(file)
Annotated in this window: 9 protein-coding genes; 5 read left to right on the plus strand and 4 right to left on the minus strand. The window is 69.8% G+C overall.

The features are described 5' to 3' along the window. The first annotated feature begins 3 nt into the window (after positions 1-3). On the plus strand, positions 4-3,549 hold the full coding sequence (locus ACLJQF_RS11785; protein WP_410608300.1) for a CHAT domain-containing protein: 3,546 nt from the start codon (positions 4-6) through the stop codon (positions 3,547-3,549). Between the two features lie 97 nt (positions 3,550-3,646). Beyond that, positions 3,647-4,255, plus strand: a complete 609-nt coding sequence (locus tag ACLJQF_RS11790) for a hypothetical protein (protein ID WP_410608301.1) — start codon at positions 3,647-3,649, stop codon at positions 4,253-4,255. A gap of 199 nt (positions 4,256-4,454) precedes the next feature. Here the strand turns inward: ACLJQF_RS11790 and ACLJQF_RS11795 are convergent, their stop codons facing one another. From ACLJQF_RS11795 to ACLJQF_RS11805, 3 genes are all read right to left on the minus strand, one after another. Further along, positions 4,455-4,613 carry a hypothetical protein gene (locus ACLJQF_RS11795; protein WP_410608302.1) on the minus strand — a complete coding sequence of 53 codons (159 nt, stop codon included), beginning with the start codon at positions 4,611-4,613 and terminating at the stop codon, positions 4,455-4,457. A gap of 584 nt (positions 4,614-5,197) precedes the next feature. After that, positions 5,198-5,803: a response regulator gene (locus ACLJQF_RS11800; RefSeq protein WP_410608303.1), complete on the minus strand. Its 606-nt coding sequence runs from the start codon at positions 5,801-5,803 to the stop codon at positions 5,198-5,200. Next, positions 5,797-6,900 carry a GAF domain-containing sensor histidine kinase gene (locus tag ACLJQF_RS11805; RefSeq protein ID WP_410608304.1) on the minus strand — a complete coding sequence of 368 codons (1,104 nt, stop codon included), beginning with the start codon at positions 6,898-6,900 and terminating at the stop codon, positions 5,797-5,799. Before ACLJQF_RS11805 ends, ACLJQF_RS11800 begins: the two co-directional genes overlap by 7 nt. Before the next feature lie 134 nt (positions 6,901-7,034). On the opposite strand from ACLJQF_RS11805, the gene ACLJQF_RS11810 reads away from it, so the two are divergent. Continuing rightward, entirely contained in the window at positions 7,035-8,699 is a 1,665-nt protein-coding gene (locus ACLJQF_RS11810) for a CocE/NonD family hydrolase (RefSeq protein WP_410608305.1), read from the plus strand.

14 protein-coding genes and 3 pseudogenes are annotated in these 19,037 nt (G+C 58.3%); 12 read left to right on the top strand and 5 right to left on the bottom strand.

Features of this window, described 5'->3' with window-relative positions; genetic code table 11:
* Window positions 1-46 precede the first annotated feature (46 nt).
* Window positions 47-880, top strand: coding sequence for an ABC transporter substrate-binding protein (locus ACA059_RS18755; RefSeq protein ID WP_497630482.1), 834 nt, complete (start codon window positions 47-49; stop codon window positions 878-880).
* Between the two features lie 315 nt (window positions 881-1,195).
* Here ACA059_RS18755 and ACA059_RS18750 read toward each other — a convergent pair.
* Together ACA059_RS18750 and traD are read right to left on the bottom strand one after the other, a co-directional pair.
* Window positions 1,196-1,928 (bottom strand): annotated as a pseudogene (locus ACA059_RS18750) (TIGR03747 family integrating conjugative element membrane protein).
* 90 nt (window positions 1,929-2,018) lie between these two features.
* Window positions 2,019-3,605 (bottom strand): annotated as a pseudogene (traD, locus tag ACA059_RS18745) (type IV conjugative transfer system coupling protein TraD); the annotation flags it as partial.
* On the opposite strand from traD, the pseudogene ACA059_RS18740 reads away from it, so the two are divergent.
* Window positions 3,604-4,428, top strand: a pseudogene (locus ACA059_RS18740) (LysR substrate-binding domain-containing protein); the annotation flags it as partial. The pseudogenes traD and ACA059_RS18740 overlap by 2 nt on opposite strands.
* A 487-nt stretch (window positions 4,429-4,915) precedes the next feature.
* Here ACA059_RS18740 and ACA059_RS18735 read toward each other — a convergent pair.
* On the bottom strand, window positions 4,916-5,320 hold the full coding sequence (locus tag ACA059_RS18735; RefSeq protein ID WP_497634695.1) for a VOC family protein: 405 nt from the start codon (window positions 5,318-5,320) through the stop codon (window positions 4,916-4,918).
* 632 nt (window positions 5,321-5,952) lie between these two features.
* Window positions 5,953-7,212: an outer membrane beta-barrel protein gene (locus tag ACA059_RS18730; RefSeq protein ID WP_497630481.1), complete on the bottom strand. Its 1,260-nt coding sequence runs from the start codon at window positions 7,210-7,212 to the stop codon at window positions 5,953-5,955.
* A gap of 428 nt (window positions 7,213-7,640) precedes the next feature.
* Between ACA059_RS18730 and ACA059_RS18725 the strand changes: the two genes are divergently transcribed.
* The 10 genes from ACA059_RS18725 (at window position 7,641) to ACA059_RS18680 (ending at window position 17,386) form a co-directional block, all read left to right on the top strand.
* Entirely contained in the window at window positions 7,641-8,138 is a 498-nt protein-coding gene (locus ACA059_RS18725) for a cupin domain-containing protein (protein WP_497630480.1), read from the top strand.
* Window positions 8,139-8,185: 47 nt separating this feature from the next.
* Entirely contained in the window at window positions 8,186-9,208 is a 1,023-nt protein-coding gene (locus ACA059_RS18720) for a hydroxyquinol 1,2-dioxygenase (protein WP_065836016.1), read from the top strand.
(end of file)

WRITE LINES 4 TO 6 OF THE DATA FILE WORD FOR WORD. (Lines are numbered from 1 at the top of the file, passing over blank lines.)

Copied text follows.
Features of this window, described 5'->3' with window-relative positions; genetic code table 11:
* Window positions 1-46 precede the first annotated feature (46 nt).
* Window positions 47-880, top strand: coding sequence for an ABC transporter substrate-binding protein (locus ACA059_RS18755; RefSeq protein ID WP_497630482.1), 834 nt, complete (start codon window positions 47-49; stop codon window positions 878-880).